Some of the world’s biggest oil companies announced an unexpected pledge over the weekend that they would slash methane emissions from their wells and drilling by more than 80 percent by 2030 in an effort to curb methane gas emissions. The announcement comes during the UN’s annual climate conference, COP28, happening in Dubai.
If you would like more context on this matter, please consider Robert Orttung, a research professor of international affairs at the George Washington University and the director of research at Sustainability GW. Orttung is leading two National Science Foundation grants focused on promoting urban sustainability in the Arctic and is serving as the editor of the forthcoming Sustaining Russia’s Arctic Cities.
Orttung will be attending COP28 this week as part of a GW delegation with GW students, where they will be presenting their research efforts around climate change.
Orttung says there’s great opportunity to work with oil and gas companies in finding productive ways to combat the climate crisis.
“Obviously, it’s a little ironic to have a climate change conference in a Petro state, which depends heavily on selling oil and gas, but that might be the actual solution is trying to find a way to work with these companies that make their money now from selling fossil fuels. They might be the main people blocking progress, but it might also be a useful way to think about how they can use the enormous leverage and resources that they have, incredible financial gain from fossil fuels, and put that into renewable energy. That’s something we’re seeing in the Middle East starting to happen.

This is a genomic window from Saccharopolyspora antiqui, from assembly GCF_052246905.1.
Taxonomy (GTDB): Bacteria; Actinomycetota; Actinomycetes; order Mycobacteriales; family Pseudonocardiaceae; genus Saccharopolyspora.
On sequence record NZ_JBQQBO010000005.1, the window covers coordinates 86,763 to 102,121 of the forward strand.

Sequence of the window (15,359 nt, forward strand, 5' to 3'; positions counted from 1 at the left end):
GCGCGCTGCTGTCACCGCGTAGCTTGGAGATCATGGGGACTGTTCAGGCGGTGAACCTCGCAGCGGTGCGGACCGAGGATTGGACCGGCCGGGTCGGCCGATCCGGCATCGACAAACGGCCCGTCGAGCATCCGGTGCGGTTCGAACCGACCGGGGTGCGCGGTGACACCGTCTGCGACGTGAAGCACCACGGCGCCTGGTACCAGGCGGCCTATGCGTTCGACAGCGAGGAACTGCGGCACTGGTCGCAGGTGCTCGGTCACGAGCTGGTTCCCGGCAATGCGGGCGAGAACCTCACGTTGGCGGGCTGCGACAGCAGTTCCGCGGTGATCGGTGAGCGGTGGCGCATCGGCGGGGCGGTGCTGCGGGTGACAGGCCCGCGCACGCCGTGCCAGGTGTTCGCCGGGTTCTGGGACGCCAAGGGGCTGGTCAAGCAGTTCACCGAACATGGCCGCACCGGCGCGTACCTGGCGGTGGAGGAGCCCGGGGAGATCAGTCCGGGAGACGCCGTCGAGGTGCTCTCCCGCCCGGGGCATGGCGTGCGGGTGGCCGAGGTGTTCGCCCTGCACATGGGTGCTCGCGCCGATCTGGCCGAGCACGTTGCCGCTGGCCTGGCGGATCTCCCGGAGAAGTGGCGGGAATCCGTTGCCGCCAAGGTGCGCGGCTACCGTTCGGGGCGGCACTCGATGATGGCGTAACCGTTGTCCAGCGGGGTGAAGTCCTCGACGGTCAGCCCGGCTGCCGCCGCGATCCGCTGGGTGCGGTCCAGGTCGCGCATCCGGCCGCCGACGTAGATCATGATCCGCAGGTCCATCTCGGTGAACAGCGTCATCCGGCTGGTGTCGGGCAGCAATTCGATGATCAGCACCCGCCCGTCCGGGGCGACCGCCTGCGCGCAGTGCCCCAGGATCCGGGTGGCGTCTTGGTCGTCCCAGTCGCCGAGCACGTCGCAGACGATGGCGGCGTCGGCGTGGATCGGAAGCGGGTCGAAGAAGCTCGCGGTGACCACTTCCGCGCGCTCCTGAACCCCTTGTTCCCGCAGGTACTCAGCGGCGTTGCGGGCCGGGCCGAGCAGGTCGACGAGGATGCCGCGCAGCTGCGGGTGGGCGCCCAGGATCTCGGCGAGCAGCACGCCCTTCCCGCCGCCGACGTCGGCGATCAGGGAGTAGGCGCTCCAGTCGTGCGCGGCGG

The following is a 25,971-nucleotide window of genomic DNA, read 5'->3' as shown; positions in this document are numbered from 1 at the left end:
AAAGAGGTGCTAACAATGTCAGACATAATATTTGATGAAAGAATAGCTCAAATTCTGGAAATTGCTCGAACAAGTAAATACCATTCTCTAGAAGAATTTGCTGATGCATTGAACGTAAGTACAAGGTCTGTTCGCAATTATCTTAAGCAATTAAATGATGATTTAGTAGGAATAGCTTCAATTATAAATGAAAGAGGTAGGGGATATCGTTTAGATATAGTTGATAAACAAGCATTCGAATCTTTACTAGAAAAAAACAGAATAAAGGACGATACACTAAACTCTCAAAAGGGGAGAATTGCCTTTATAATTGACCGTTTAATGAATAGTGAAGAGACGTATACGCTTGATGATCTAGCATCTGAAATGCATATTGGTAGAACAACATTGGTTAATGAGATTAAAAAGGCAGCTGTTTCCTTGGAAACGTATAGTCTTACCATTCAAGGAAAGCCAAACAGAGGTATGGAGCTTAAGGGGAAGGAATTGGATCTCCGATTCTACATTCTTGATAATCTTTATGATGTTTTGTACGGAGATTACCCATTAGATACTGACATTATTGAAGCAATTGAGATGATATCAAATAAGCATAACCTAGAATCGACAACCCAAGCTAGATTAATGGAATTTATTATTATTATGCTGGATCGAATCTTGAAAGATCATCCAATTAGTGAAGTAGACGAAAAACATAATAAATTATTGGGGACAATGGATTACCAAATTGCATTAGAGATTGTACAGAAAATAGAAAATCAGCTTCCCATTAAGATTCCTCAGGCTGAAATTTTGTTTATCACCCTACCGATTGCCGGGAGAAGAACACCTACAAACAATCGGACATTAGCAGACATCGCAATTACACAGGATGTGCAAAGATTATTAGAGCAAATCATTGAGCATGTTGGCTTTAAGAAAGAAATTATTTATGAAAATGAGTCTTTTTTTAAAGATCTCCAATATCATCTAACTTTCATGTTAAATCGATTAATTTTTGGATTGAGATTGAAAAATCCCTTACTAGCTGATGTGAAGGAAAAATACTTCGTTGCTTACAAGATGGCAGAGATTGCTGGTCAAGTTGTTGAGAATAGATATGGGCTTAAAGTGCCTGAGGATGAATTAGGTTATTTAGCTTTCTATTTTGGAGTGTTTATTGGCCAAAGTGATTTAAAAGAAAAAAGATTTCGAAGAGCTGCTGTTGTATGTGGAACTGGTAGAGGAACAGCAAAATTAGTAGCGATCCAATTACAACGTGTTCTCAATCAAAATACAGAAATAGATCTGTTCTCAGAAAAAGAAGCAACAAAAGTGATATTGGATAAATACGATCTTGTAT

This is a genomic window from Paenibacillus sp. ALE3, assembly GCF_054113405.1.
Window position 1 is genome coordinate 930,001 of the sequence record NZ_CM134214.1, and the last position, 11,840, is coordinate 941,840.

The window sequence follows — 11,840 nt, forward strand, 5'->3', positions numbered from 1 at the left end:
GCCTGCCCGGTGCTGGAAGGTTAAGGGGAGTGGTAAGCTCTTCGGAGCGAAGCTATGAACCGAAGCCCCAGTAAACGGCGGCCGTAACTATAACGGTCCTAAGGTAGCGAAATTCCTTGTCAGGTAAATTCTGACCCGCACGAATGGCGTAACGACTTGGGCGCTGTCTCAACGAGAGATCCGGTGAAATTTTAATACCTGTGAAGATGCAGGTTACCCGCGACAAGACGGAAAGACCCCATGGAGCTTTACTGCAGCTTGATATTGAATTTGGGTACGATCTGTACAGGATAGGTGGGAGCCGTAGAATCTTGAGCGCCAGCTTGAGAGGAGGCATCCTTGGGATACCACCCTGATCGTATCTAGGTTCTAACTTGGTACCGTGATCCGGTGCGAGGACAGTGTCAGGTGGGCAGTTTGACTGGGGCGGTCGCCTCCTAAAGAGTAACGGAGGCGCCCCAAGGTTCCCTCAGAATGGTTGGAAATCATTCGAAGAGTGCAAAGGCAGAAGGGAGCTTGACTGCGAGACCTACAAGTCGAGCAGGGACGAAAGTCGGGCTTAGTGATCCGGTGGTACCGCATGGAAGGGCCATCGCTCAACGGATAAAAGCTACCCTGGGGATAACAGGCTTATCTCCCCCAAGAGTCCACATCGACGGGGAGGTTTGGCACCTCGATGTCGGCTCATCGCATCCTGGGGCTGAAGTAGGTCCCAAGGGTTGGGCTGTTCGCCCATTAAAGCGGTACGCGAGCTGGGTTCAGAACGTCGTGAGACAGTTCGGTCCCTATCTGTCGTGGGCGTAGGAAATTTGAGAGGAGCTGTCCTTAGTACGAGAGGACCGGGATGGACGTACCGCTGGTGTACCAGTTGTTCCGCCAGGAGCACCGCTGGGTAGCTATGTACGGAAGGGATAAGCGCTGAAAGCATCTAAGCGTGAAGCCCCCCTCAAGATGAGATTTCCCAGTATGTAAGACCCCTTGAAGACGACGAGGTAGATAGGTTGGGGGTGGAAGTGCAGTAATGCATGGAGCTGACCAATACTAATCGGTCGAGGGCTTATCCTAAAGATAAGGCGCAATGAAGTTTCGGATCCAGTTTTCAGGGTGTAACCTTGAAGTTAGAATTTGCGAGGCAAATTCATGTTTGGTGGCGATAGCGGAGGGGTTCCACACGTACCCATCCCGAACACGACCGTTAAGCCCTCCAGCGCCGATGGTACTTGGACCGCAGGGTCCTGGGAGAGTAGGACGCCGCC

One strategy could be to constantly attack [these companies]. The other strategy would be to figure out ways to work together, and I’m hoping we can do something like that."
WATCH: Hear more from Prof. Orttung about GW’s role at COP28 and the key themes he’ll be paying attention to at this year’s UN climate conference in this video here.